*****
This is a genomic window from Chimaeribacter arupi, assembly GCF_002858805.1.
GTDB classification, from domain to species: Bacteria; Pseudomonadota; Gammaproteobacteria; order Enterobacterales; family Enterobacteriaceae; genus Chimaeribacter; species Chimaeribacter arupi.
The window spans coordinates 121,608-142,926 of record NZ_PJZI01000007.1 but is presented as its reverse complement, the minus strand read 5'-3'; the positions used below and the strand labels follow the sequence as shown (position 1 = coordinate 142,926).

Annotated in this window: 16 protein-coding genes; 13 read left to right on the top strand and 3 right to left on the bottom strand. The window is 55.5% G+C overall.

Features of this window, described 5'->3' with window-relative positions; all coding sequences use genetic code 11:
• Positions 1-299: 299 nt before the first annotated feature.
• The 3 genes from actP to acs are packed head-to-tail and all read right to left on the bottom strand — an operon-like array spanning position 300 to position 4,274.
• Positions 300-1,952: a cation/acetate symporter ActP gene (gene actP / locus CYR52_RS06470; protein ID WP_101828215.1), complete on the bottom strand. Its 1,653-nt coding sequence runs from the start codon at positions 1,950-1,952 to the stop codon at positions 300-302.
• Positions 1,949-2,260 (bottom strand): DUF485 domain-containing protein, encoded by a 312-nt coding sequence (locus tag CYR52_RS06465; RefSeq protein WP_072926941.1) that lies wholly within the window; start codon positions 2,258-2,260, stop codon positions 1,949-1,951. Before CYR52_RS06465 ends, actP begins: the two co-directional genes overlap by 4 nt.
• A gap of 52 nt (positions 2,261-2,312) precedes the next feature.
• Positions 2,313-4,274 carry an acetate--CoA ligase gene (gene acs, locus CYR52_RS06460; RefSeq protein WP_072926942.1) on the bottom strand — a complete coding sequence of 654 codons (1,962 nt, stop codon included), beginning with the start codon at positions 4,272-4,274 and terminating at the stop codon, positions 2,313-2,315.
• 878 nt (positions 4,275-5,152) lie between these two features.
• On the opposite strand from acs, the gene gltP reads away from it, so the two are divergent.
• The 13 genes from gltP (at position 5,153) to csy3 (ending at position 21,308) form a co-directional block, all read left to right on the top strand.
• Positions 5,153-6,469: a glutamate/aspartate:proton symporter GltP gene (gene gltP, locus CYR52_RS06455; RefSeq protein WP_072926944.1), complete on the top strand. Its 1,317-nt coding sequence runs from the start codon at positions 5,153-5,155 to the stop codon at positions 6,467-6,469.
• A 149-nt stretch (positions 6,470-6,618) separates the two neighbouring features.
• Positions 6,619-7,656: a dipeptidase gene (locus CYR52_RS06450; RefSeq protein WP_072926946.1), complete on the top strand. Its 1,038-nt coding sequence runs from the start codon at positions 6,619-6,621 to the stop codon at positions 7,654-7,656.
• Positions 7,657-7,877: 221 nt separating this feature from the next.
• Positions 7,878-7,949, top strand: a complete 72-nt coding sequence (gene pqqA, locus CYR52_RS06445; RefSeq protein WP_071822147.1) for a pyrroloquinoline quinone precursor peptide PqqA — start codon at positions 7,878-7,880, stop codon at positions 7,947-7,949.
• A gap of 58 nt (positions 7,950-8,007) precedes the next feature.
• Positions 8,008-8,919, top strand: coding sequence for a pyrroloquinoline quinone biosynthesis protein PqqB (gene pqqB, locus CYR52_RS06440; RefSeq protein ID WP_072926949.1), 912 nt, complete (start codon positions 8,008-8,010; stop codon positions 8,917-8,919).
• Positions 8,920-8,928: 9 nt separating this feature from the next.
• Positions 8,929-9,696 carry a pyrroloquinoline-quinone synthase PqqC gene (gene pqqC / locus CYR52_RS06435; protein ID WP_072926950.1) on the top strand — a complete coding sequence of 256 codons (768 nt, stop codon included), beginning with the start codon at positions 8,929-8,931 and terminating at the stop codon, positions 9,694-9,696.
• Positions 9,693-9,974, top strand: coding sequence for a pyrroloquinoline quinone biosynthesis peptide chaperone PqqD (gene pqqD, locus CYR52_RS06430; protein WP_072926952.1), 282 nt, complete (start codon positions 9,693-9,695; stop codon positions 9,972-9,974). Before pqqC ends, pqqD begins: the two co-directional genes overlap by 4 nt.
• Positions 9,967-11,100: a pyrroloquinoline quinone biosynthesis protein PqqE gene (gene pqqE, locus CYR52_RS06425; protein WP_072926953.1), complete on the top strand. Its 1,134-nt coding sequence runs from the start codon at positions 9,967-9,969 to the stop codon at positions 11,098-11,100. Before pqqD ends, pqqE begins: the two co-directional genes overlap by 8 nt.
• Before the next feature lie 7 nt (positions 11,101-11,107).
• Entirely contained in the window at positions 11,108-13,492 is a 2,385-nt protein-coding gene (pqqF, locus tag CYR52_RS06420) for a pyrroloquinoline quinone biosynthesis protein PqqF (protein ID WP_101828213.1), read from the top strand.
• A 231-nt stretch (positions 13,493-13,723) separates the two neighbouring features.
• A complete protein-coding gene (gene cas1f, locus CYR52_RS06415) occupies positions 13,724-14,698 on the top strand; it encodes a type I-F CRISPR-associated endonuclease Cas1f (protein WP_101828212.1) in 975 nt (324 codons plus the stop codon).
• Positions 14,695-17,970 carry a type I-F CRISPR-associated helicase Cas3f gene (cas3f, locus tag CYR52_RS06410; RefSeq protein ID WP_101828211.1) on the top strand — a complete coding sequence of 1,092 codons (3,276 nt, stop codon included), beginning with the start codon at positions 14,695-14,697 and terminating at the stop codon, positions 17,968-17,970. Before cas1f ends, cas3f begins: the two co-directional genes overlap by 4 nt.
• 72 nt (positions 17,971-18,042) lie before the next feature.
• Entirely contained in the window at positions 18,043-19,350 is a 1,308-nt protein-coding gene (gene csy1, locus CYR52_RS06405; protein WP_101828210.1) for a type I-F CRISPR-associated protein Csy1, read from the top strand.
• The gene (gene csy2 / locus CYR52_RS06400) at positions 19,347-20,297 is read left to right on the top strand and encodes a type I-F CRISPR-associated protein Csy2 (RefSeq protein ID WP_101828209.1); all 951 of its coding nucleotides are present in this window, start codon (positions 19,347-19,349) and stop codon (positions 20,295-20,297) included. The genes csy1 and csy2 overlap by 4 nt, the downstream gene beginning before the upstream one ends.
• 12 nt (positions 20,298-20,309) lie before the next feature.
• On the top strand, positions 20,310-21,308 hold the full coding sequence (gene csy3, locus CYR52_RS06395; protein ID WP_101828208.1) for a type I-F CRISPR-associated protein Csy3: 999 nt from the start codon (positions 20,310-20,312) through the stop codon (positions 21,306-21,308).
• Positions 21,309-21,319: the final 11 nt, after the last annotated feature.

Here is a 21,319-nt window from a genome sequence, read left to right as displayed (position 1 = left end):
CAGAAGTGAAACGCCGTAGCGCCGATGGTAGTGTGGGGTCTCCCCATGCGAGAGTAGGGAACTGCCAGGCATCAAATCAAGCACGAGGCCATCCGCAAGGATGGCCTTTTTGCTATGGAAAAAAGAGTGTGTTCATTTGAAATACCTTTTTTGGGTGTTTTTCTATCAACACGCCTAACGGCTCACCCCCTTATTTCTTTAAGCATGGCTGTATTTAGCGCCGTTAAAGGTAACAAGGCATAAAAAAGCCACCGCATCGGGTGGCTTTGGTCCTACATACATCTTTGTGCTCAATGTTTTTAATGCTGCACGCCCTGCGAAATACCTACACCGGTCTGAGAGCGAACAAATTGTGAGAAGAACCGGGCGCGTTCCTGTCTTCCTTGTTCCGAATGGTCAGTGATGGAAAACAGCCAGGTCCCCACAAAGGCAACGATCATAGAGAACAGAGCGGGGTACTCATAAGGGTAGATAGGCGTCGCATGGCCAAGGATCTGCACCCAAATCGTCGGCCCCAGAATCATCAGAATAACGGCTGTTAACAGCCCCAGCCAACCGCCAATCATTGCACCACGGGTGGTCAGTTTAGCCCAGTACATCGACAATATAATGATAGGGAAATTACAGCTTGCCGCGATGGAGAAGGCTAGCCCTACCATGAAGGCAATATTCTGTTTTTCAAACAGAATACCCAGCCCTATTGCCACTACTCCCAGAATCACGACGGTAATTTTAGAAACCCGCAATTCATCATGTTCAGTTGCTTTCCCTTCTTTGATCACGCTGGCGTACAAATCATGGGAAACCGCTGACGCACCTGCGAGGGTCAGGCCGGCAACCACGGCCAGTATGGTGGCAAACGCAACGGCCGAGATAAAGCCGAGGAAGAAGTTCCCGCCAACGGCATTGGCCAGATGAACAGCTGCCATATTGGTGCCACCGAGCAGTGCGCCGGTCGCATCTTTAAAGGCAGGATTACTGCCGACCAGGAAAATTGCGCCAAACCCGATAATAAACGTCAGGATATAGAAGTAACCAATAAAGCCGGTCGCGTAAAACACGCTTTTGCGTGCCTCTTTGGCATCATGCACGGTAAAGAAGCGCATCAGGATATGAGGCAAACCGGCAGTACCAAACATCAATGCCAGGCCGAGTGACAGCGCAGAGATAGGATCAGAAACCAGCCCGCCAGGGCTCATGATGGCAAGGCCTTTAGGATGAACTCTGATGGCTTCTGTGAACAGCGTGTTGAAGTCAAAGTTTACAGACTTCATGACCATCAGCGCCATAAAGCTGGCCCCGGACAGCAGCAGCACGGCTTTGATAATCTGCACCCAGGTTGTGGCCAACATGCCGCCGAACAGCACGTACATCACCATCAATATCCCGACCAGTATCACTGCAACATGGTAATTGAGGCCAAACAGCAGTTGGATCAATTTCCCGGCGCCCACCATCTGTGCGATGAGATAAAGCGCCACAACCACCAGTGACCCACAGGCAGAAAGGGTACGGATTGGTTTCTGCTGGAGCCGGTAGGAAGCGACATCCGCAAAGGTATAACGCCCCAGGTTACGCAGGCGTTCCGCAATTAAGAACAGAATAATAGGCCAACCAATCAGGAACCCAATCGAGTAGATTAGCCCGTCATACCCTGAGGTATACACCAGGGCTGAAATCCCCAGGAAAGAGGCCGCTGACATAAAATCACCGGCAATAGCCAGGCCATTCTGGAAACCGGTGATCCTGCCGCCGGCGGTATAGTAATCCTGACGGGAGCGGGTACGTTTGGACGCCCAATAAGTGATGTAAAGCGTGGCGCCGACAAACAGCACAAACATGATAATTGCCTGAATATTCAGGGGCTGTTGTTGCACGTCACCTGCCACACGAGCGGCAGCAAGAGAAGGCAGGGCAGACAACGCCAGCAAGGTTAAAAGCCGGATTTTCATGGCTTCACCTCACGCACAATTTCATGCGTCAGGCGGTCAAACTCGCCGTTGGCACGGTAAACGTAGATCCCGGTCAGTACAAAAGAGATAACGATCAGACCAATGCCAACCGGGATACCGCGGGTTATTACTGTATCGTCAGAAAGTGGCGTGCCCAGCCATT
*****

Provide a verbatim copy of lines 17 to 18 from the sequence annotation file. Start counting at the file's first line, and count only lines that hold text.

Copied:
• Positions 6,619-7,656: a dipeptidase gene (locus CYR52_RS06450; RefSeq protein WP_072926946.1), complete on the top strand. Its 1,038-nt coding sequence runs from the start codon at positions 6,619-6,621 to the stop codon at positions 7,654-7,656.
• Positions 7,657-7,877: 221 nt separating this feature from the next.